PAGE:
Most real money slots machines located at land-based casinos are described as games of chance. Certain game manufactures have found ways to exploit loopholes in current state laws with their own form of gambling games.
Many of these situations end up in state court to further test and eventually define gaming laws. In a unique twist, a Missouri slot player is using the legal system to sue a gaming machine manufacturer. He is using the claim that these machines are outside the letter of the law.
What Is Causing Missouri Slot Player To File Lawsuit Against The Game Manufacturer?
Allegedly, Paul Blankenship of Crawford County has initiated the claim. He filed a lawsuit in that county’s circuit court earlier this month. The basis of the lawsuit has to do with the actual legality of the company’s gaming machines.
Torch Electronics is based in St. Louis County in the state of Missouri. The lawsuit accuses this company of breaking state gambling laws as well as violating the state constitution. Both entities limit the use of real money slot machines to “excursion gambling boats.”
The lawsuit seeks a class-action certification. It also claims that active plaintiffs should be able to recover funds lost at gambling machines outside this particular realm.
This is not the first piece of litigation that Torch has encountered in the state. A Linn County prosecutor charged the company with felony illegal gambling activity in January of this year.
Late in 2019, another individual sued the company. A Sullivan County resident wanted a Crawford County judge to shutdown the machines located at a truck stop. That location was in Cuba, MO. on Interstate 44.
Torch’s efforts to legitimized their business dealings have focused on lobbying efforts at the State Capitol. The company also donated $20,000 to a political action committee supporting Gov. Mike Parson.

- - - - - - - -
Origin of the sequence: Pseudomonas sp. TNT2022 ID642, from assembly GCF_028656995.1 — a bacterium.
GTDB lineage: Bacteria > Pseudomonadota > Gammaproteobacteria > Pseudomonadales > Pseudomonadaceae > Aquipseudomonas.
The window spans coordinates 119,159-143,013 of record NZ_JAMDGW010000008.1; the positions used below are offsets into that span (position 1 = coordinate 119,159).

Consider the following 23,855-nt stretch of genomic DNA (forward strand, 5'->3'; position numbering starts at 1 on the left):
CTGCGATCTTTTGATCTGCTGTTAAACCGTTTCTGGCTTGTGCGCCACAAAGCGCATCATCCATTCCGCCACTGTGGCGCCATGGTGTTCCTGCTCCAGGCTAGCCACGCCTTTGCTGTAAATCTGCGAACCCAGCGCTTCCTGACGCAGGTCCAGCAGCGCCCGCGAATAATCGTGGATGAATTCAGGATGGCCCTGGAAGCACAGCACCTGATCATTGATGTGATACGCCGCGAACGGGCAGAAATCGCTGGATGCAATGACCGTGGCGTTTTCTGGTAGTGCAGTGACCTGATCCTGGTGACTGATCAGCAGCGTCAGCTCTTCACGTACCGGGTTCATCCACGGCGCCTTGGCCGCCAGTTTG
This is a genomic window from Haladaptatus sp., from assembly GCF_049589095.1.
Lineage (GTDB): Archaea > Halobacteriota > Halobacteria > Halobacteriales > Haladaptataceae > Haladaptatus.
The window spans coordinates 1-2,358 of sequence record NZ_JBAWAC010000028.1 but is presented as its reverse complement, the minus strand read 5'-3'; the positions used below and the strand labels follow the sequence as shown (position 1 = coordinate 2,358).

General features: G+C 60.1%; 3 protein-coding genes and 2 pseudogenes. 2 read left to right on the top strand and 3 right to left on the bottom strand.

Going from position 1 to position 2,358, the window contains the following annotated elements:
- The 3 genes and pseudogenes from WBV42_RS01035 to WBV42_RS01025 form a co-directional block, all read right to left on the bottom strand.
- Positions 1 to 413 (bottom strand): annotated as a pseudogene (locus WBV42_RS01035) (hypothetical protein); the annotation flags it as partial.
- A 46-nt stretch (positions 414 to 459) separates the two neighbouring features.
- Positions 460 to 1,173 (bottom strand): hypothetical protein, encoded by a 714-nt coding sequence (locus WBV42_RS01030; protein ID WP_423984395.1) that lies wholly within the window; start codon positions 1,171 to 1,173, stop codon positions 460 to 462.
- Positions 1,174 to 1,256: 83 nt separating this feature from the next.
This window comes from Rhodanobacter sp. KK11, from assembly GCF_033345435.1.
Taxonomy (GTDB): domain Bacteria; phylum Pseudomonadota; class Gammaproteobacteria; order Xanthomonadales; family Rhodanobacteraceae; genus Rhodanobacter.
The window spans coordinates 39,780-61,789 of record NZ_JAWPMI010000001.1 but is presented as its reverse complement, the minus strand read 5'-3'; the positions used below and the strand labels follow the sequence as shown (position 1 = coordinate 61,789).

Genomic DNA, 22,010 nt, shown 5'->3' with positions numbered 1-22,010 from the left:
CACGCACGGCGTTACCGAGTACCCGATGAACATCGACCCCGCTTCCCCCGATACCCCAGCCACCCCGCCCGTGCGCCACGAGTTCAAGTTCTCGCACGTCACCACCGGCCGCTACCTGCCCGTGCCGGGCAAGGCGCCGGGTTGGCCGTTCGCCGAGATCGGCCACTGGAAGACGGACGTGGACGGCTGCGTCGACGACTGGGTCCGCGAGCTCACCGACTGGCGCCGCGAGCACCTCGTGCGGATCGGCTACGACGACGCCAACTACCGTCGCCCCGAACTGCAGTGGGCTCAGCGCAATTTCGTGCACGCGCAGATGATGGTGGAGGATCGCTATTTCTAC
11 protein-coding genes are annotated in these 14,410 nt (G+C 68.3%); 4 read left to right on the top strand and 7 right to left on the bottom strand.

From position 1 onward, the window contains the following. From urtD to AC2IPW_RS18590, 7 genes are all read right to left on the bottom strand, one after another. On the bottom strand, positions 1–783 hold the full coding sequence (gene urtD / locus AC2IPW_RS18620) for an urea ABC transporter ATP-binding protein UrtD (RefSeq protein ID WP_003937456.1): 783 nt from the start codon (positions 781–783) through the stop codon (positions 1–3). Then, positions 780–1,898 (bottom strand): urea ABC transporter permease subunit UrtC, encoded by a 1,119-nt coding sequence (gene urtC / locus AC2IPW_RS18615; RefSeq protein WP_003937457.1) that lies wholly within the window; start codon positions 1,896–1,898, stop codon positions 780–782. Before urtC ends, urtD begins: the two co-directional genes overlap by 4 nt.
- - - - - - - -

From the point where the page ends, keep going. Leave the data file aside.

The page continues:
Blankenship’s legal representation is Peter Hamilton. He works for the law firm of Bick & Kistner. He described his client as “an ordinary citizen who just got lured into putting money into the machines.”
This lawyer also works with Jim Turntine. He is the owner of TNT Amusements. He is also the person who initiated the lawsuit to shutdown the machines at the Cuba truck stop.
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The legal precedent goes back to a 1953 law. This stated that individuals can recover lost money gambling through a civil lawsuit.
Gregg Keller is a spokesperson for Torch Electronics. He relayed the following statement in a recent text message:
“Torch legal counsel hasn’t yet reviewed all the documentation. And we don’t comment on ongoing legal matters. That said, Torch machines adhere to both the letter and spirit of all applicable laws.”
Torch still maintains that its machines fall outside of Missouri gambling laws. Players have the option to reveal the outcome of the wager before it is actually made. A losing bet must be placed in order to earn a winning bet on a later turn.
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Also, Torch is not required to meet set payout requirements and it contributes zero in tax money on revenues.
• Source: Unhappy gambler sues to get money back from Missouri slot machine company From Stltoday.com On April 29, 2020.